Each branch of the military has its own lower Court of Military appeals which is used as a central repository for criminal records and as a checks and balances entity for Courts-Martial offenses filed at military base courts. All Summary (equivalent to a petty misdemeanor), Special (equivalent to a misdemeanor), and General Courts-Martial (equivalent to a felony) offenses are reviewed and filed at the individual branch's Court of Military Appeals. If the judgment is upheld, and the defendant does not further the appeal, the case will be closed and remain at that court. If the appeal is supported, then the case moves on to the U.S. Court of Military Appeals. In order to request these records, you must go through the appropriate avenue for each branch of the military. The request for personal information must be in writing, and the timeframe to receive records back can range between 5 days and 6 months (extreme circumstances can be as long as 2 years).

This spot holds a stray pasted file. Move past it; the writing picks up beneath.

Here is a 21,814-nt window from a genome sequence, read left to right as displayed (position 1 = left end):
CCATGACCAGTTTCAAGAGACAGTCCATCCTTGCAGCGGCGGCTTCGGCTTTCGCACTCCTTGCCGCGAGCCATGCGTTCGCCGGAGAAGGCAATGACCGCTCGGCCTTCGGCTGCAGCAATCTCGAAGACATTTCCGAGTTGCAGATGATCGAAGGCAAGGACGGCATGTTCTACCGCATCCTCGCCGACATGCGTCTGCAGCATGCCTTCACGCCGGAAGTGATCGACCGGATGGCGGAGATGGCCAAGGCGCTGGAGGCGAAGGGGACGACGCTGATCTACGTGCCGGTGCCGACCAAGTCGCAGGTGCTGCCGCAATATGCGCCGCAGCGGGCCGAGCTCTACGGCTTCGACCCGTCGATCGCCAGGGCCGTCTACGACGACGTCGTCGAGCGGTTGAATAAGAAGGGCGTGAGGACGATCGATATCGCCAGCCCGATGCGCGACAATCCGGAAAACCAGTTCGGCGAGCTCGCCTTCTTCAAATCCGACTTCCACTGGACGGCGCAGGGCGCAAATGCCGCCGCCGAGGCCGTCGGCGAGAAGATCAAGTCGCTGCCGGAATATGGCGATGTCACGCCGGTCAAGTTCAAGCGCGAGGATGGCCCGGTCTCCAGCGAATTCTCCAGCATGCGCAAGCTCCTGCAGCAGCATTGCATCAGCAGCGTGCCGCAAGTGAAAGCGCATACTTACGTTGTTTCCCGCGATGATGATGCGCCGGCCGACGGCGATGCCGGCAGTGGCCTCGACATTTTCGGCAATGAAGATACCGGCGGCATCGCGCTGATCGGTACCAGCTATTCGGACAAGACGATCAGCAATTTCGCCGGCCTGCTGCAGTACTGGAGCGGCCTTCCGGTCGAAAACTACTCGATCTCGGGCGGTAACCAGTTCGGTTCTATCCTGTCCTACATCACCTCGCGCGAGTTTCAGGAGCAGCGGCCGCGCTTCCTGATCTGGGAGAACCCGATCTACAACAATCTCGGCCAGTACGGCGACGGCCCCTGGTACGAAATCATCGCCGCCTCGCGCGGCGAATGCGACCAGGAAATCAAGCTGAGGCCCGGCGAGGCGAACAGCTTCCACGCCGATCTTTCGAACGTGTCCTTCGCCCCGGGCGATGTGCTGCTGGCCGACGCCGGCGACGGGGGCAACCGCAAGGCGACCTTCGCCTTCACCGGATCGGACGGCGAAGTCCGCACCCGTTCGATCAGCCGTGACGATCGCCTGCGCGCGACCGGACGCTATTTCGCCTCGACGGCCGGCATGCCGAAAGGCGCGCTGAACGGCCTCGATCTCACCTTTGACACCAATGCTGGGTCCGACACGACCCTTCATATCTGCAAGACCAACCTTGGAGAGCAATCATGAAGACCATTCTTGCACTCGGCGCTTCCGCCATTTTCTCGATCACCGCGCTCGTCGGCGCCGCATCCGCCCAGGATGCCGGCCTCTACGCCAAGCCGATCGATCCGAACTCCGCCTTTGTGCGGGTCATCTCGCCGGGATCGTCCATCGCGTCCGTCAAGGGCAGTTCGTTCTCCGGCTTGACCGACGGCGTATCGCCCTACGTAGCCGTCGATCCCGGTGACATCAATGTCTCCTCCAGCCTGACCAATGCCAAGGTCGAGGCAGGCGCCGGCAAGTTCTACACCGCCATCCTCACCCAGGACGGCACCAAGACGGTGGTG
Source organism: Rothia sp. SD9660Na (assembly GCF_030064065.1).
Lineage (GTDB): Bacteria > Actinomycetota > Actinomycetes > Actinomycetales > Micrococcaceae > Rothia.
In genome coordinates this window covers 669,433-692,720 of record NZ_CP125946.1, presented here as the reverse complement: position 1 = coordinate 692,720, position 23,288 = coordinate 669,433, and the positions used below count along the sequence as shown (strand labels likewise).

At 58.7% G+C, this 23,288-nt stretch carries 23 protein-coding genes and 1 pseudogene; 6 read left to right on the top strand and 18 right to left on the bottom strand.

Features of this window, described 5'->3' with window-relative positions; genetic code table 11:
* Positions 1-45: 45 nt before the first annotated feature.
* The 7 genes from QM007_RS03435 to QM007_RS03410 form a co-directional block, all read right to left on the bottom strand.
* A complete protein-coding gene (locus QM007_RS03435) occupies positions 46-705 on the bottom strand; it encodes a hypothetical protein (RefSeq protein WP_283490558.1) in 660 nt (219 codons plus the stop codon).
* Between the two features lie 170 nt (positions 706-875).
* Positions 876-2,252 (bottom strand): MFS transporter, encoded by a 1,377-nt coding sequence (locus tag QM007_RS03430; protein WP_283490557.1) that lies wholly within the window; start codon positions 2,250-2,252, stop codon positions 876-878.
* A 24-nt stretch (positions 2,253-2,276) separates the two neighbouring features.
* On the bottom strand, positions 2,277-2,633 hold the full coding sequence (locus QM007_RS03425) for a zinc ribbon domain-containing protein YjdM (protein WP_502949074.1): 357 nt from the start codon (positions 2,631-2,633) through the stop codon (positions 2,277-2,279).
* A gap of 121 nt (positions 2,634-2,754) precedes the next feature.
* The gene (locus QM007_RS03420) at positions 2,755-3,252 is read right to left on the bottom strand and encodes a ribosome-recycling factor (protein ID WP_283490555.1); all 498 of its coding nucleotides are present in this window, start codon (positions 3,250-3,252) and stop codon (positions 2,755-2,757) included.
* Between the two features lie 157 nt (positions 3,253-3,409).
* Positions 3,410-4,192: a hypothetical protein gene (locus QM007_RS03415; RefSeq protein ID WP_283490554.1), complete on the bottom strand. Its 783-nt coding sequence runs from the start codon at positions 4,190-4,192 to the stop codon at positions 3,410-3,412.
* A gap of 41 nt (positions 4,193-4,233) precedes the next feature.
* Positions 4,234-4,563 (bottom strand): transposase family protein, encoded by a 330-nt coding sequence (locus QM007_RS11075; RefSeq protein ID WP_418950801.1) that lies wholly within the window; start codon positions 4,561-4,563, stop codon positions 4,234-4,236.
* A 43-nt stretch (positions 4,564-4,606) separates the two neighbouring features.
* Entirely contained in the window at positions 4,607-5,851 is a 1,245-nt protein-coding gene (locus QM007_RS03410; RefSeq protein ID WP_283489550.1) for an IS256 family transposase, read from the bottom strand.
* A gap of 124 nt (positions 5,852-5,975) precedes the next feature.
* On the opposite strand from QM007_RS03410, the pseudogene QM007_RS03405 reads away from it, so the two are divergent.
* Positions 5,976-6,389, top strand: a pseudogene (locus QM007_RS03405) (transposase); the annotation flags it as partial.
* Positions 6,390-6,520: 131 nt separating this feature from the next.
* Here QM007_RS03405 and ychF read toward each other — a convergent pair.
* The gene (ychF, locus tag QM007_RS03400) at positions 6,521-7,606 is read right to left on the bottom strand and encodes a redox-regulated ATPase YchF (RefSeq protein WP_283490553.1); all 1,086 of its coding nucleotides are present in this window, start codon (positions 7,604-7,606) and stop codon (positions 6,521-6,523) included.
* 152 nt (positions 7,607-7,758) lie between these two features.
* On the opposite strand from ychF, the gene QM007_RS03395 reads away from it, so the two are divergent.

What about an applicant who currently resides on a military base?

Jason: Generally, a U.S. military base is not specifically considered to be sovereign U.S. territory/possession (whereas, for example an Embassy or Aircraft Carrier are), but that is not to say U.S. laws do not apply. While the majority of bases are located inside the U.S. itself, the Navy maintains a significant number of facilities abroad, either in U.S.-controlled territories or in foreign countries under a Status of Forces Agreement (SOFA). The U.S. and Spain have such an agreement in place. For example, any members of the Navy and their dependents while in Spain must prove their status with documentation specified in the SOFA or by a special identification card. In terms of criminal jurisdiction, under the SOFA in place, Spain recognizes the importance of disciplinary control by the U.S. military authorities and will consider requests for a waiver of criminal jurisdiction made by the U.S. (meaning in high level terms, Spain has authority to prosecute crimes committed but will consider requests from the U.S. to have the U.S. prosecute the crimes).

Can a background check on a veteran tell me about their character and potential leadership abilities?

Jason: There is no real difference to be made between a military veteran and a civilian when it comes to the results of a background check and judging one's character, risk, and potential leadership. To be fair and just (and to avoid any discrimination allegations) an employer would treat both applicants the same.